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Web Scraping Using C# and .NET. Turn web pages into structured data | by Martin Cerruti | Jul, 2022


Turn web pages into structured data

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Photo by Maksym Kaharlytskyi on Unsplash

Even though C# has established itself as a reliable programming language, mostly in the realms of back-end applications, it isn’t the first language that comes to mind when you’re looking to build a web scraper.

While C#’s rigid type system may feel inflexible when dealing with seemingly arbitrary structures found in most web pages, it can actually be quite a good and high performing choice.

In this article, we’ll dive into how you can retrieve content using C# by sending an HTTP request, and how you can parse the response into a typed object.

If you’re using Visual Studio, simply create a new Console application, and name it anything you like. If you’re using the dotnet command line, create a folder for your project and run:

dotnet new console

Now you’ll have an empty Hello World application as your starting point.

The method you choose for retrieving content depends heavily on the type of page you’re looking to scrape. While you’re perfectly fine using a standard HttpClient for static pages, it won’t do you much good for SPA’s build with React, Angular and the likes.

In order to get our data from SPA’s, we’ll need to emulate a browser and have it render the JavaScript returned by the page for us. There’s slightly more to it that way, so let’s dive into a simple static page first.

First off, we’ll need an HttpClient instance. We’ll use that to make requests, and subsequently read the response:

var httpClient = new HttpClient();
var response = await httpClient.GetAsync("https://www.scrapethissite.com/pages/simple/");
var content = await response.Content.ReadAsStringAsync();

Note that the website we’re using here explicitly allows scraping. Make sure you always respect the website’s rate limits, and pages it doesn’t want scraped.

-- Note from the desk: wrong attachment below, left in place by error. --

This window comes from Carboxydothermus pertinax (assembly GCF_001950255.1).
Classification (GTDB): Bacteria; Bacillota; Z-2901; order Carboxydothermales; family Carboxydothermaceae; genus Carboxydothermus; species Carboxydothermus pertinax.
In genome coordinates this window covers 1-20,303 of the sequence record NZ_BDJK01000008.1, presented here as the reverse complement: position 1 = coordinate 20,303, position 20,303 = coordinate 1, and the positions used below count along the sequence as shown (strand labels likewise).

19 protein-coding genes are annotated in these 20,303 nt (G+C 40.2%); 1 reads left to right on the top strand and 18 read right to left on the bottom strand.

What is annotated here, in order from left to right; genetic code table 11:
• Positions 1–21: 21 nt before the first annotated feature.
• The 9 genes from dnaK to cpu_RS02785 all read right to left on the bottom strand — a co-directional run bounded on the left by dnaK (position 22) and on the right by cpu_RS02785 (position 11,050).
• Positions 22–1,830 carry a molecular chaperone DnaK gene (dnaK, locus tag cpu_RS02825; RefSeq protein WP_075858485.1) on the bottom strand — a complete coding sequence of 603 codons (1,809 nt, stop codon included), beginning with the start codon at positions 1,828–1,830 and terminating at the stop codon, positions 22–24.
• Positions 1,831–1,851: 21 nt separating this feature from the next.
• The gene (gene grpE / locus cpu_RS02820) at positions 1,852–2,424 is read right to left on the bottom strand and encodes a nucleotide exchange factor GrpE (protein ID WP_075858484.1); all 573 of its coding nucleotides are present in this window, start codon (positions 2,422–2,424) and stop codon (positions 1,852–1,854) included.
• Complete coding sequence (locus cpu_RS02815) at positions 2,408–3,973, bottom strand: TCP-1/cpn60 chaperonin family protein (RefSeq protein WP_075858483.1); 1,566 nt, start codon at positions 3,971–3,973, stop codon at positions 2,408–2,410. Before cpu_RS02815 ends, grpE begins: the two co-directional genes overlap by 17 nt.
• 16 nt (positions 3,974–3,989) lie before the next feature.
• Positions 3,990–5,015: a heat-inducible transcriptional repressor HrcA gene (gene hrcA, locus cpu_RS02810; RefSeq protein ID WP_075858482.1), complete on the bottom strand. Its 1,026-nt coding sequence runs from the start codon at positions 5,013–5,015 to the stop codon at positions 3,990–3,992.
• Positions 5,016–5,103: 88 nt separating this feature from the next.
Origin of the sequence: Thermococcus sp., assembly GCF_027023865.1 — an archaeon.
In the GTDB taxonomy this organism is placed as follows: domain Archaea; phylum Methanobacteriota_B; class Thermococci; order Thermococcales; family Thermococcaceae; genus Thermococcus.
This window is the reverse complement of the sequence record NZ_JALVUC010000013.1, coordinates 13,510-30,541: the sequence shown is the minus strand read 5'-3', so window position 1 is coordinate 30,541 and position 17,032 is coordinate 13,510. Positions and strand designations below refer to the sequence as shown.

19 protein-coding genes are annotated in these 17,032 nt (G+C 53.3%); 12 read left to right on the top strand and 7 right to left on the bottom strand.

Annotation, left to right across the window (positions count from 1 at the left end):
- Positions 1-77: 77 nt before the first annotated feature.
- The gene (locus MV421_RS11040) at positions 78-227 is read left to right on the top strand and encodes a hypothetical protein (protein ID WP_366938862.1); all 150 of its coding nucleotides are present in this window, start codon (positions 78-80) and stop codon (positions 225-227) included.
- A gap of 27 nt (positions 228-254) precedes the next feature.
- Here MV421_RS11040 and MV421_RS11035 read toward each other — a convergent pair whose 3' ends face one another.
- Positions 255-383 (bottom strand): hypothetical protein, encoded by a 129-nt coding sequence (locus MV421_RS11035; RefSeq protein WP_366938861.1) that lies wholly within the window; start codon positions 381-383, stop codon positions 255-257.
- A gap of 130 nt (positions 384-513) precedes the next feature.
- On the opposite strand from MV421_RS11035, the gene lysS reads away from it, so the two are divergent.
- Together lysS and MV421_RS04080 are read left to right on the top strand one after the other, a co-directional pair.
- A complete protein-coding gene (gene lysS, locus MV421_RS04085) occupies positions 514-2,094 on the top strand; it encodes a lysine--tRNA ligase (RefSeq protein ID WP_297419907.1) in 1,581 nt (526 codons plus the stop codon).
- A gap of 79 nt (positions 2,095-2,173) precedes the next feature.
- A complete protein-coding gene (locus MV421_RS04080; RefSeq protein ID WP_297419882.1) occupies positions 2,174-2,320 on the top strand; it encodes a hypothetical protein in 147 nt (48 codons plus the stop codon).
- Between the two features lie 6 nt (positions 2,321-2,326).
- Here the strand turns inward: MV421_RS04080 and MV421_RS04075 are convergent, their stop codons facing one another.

Because there isn’t much in the way of JavaScript magic going on on this page, we’re able to retrieve all of the page’s HTML in our content variable. The HttpClient method is suitable for every page where you can view the page’s HTML by doing Right Click -> View Page Source, and you can directly see the page’s content.

Using a Headless Browser

As mentioned before, if the page we’re scraping is a more dynamic application, using JavaScript to render portions of the page on the client side, using just the HttpClient won’t do the trick.

Without evaluating the JavaScript presented by the server, we’re left with a response along the lines of:

Which is rather useless. To evaluate JavaScript, we can do two things. Either we host a JavaScript runtime ourselves, and we run the JavaScript returned by the page through it, or we emulate a browser.

Both options are relatively complex. Hosting a JavaScript runtime like v8 — Google Chrome’s JavaScript runtime — isn’t particularly difficult, but we aren’t guaranteed to get the same results a browser would get. Therefore, actually running the JavaScript through a real browser is almost always preferable.

Controlling another process and emulating user input can be quite the challenge too. Fortunately for us, we don’t have to. The WebDriver protocol makes it possible to programmatically drive browser instances, which is exactly what we want to do.

This protocol has been implemented in Chrome and Firefox, and allows for so-called Headless operation of these browsers. That is, they operate without a user interface.

Two of the most popular implementations of headless browser libraries are Puppeteer, which is maintained by Google, and Playwright, which is maintained by Microsoft. They were originally intended to automate web testing, but they’ll do just fine for our purposes too.

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Puppeteer is originally a port of the NodeJS library that controls Chromium. Fortunately, someone has ported this library to .NET. It’s called PuppeteerSharp and lets us control a Chromium browser from our C# code. Let’s install it and use it to find some content: